Politicians will today argue that Wales needs a long-term vision for child health – one which promises health and wellbeing from birth.

In a Welsh Conservative debate, Shadow Health Secretary Angela Burns AM will assess how issues ranging from breast-feeding and housing conditions to parental mental health status and the quality of relationships can have a long-term effect on the health of children.

With the gap IN health inequalities between the richest and poorest widening, Ms Burns will call for a new approach to tackle this effect and ensure that children grow up to be resilient adults in terms of mental and physical health and wellbeing.

A Welsh Conservative motion will URGE ministers to conduct research into the health effects of bullying – including online – and will urge more consistency in the NHS’ offer of mental health support for pregnant women across Wales.

Currently, just 4% of the NHS budget is targeted solely for women and children’s health needs.

The motion will also seek to extend the Welsh Government’s Cancer Experience Survey, which is currently only available to over 16s, so that it factors in younger children’s experiences too.

“We need a clear and unambiguous vision for childhood health and wellbeing in Wales,” said Angela Burns AM.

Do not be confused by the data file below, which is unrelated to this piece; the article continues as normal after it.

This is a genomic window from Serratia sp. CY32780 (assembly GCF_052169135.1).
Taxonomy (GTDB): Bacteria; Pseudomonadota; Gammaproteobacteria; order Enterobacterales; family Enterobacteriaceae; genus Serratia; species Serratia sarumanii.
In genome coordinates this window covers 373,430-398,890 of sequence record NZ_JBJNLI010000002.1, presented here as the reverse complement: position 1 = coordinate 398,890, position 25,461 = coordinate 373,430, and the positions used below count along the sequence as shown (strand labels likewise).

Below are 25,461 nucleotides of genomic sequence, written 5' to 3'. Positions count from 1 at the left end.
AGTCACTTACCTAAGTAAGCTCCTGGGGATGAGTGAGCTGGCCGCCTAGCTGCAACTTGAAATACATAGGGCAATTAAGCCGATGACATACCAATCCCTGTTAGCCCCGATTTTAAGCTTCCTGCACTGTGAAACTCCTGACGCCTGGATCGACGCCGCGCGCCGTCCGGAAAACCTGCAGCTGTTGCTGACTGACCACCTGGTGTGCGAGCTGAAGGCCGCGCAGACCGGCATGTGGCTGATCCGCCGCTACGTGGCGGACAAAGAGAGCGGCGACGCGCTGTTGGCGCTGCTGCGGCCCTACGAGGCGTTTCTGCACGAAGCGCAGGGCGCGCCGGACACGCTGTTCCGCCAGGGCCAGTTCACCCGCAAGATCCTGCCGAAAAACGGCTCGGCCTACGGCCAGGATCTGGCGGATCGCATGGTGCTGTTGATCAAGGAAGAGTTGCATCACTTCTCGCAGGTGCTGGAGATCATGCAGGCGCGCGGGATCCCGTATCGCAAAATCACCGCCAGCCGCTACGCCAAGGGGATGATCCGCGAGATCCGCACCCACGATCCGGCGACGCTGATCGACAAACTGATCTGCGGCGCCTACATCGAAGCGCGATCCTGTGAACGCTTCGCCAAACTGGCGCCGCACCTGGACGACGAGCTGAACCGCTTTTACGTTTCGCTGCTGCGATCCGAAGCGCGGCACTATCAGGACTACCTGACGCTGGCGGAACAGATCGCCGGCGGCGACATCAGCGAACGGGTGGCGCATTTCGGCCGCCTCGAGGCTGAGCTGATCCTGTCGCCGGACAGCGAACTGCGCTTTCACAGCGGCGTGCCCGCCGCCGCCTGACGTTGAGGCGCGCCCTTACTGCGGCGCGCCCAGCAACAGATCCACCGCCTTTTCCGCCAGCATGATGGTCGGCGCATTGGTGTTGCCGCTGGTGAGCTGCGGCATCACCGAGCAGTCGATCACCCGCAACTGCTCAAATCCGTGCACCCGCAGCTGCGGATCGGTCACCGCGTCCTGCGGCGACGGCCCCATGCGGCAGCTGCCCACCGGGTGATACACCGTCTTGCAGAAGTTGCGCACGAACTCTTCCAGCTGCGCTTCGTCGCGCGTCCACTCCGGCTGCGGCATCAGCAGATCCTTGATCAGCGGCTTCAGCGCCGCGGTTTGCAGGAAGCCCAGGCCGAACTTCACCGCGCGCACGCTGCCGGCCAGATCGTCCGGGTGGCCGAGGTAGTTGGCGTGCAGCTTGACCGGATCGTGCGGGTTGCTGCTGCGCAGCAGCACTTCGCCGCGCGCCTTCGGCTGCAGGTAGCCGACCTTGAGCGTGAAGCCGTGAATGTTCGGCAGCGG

“Children and adolescents’ physical and mental health is one of the least protected areas of health spending. We all know of the problems in CAMHS and the difficulty of those with medical and educational needs in accessing support.

“The Chief Medical Officer has reinforced what we already know; that adverse childhood experiences have a detrimental effect on the development of a young person, and that multiple traumatic life experiences often result in individuals who struggle in later life with their health and wellbeing.

Ms Burns added: “This is an area all political parties should engage with because children with good health and a good sense of wellbeing have enormous advantages in developing their potential as healthy, well-rounded citizens of the future.”

Welsh Conservative Shadow Secretary for Children, Darren Millar AM, said:

“In Wales, policymakers are effectively working in the dark when it comes to child health.

“Far too many illnesses affecting children and pregnant mothers are poorly monitored by the Welsh Labour Government, meaning we do not know the full extent of their effect or what steps to take to combat them.

“Welsh children deserve the best possible start in life to ensure a resilient and healthy future, which does not require regular NHS intervention – and that starts with proper data collection.

“The Cabinet Secretary must bring forward a long-term vision for child health which promotes health and wellbeing from birth. As we know, sticking-plaster solutions are expensive and don’t tackle the root of the issue.”

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